Some questions your counsellor may ask include:
Why are you seeking counselling?
- You'll most likely be asked what it is that has brought you here. This is your opportunity to discuss exactly why you are there and what you hope to gain from counselling.
What is your current situation and personal history?
- It is important to let your counsellor know your current situation, this includes any day-to-day issues you are facing and even your work and home life. Discussing your personal history will give your counsellor a chance to understand more about you as a person and why these issues may have occurred.
What symptoms are you experiencing?
- Whether these are physical or psychological, it is important to discuss any symptoms with your counsellor.
It is advised that you be honest and open when answering these questions in order to get the most out of your counselling sessions.
During your counselling experience, you should aim to build a trusting relationship with your counsellor so that you feel safe and confident discussing your worries. If for any reason you do not feel comfortable talking about your problems with your counsellor, it is perfectly acceptable to let us know and we can look at arranging for you to see a different counsellor.
Your counsellor should establish some clear boundaries when you begin your sessions that cover the following:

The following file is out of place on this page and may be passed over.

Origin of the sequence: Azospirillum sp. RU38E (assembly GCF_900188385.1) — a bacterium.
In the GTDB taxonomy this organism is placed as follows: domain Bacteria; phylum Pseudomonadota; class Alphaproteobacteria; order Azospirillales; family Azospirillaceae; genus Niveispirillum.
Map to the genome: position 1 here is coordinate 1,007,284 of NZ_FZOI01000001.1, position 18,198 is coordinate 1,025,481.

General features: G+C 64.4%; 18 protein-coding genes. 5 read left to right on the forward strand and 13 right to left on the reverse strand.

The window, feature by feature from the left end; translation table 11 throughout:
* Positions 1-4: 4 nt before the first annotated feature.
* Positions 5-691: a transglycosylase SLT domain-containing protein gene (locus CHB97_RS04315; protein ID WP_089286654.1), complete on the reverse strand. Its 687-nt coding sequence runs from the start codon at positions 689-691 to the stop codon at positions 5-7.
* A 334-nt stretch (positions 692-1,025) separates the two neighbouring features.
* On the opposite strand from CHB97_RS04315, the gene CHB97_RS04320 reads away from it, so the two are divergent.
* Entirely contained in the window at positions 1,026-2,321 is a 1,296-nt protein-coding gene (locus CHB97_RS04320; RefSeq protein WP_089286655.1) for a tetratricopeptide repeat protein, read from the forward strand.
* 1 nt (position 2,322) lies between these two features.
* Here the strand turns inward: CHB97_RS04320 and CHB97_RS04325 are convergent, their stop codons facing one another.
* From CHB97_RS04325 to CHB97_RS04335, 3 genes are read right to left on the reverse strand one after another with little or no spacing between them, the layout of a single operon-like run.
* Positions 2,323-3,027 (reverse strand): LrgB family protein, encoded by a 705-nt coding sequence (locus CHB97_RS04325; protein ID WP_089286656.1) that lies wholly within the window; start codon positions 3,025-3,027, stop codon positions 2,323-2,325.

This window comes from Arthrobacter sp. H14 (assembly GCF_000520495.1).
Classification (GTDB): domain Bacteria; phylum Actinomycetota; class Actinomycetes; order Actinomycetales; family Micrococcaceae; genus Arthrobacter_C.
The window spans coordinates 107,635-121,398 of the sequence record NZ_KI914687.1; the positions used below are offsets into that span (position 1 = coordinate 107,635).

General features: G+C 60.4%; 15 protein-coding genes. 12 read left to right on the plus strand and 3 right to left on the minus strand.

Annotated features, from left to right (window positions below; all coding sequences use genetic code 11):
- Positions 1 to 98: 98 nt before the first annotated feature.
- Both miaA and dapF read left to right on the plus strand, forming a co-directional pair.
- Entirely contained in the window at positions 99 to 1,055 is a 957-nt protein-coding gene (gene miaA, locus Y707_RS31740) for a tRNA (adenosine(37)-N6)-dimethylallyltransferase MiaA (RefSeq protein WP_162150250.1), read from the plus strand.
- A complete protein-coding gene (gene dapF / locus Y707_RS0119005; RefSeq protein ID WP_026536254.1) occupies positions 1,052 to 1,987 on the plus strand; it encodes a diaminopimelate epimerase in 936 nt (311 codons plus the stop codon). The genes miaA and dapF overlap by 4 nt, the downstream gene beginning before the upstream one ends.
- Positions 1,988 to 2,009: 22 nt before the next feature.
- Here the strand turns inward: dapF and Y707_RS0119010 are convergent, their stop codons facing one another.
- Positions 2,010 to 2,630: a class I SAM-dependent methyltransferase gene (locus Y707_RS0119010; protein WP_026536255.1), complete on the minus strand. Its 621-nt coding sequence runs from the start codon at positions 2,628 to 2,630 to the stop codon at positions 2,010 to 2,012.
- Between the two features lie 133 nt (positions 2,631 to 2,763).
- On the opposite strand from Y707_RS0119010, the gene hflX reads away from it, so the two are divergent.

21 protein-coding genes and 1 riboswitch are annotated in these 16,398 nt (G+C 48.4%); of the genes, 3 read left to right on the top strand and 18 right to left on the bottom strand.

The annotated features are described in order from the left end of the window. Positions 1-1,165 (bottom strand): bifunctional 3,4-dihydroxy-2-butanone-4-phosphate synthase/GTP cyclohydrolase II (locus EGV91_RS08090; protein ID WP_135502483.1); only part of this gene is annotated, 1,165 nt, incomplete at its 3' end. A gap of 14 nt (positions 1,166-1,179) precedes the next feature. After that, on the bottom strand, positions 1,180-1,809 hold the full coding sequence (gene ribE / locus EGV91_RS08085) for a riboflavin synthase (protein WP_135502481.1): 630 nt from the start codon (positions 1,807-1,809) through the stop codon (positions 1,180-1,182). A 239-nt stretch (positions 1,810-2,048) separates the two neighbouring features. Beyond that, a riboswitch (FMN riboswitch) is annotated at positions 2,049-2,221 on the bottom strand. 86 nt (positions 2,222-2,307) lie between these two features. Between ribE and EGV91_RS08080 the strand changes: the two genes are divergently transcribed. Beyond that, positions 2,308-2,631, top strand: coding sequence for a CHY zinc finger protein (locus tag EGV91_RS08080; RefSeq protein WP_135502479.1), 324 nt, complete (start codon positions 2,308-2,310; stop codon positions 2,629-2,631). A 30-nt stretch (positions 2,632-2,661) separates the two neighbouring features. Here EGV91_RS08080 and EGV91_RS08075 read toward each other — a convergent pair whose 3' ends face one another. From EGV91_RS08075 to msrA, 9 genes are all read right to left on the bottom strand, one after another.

- dates and times of the counselling sessions
- confidentiality agreement
- clarification of the professional nature of the counsellor/client relationship
- how and when the counsellor can be contacted outside of sessions
The counselling Process
Counselling often requires you to discuss upsetting emotions and painful memories. Bringing up these thoughts can feel difficult to start with and initially, you may feel worse. This process is necessary to move forward and in time, you should start to feel better.
To get the most from your counselling sessions you should aim to make them consistent. Some sessions will feel more helpful than others, but it's important to realise that everything your counsellor is doing is designed to help you in the long run, even if it doesn't feel like it in the beginning.
It's also worth remembering that counselling is not a quick fix, and that your counsellor will not be able to tell you what to do. The counselling process requires a strong relationship between you and your counsellor and a degree of effort on your part - together these two elements create a successful method to help you resolve your issues.